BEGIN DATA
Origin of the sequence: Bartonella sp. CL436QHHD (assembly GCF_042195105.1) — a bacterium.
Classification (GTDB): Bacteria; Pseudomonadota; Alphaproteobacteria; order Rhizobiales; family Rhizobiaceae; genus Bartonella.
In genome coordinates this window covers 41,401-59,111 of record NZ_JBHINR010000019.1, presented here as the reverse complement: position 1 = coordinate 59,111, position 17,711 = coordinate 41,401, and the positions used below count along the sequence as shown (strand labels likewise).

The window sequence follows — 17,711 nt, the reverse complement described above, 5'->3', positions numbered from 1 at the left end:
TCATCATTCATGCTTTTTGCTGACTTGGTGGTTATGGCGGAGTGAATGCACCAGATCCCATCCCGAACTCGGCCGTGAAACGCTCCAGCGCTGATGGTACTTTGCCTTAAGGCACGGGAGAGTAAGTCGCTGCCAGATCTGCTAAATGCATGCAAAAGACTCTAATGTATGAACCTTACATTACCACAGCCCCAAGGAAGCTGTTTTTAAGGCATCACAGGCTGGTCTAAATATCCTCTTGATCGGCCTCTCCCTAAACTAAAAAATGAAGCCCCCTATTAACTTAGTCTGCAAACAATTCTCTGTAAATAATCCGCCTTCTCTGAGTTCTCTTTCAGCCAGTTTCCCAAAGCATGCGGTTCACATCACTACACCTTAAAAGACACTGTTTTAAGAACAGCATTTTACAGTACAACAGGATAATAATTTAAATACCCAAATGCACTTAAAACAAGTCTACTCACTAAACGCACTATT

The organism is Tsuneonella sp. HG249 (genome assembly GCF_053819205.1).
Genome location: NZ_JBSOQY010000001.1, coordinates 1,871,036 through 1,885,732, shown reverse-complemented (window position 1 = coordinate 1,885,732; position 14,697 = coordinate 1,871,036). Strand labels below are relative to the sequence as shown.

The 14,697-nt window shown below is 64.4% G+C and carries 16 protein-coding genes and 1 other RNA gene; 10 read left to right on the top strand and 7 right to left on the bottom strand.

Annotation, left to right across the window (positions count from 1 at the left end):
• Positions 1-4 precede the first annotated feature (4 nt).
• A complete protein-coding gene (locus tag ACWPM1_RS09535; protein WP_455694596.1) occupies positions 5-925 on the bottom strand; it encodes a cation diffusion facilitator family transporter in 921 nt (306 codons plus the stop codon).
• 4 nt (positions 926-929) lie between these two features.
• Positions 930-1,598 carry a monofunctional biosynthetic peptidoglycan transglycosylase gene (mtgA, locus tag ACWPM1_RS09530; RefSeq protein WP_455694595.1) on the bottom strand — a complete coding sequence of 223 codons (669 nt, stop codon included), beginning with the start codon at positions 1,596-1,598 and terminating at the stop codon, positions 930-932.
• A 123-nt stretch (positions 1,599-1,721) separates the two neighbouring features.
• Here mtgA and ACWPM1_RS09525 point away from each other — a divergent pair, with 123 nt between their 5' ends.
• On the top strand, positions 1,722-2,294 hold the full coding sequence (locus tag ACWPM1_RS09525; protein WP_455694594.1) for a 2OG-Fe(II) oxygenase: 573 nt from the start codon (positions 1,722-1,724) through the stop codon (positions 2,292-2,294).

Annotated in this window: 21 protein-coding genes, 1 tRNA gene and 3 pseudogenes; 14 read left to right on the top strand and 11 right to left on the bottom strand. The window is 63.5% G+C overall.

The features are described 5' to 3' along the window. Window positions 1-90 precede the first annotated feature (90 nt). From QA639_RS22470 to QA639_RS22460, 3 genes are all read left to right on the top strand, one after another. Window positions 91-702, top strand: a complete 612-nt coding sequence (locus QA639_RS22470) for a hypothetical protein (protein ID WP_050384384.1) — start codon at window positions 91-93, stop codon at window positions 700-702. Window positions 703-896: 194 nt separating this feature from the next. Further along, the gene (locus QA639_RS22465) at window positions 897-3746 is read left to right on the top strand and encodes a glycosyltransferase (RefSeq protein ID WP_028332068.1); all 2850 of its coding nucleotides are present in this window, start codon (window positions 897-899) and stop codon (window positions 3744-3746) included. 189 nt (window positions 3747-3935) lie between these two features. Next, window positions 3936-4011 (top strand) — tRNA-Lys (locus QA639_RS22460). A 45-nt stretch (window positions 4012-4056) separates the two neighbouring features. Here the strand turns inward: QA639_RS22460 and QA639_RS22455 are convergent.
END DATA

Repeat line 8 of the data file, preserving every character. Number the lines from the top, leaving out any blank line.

The 14,697-nt window shown below is 64.4% G+C and carries 16 protein-coding genes and 1 other RNA gene; 10 read left to right on the top strand and 7 right to left on the bottom strand.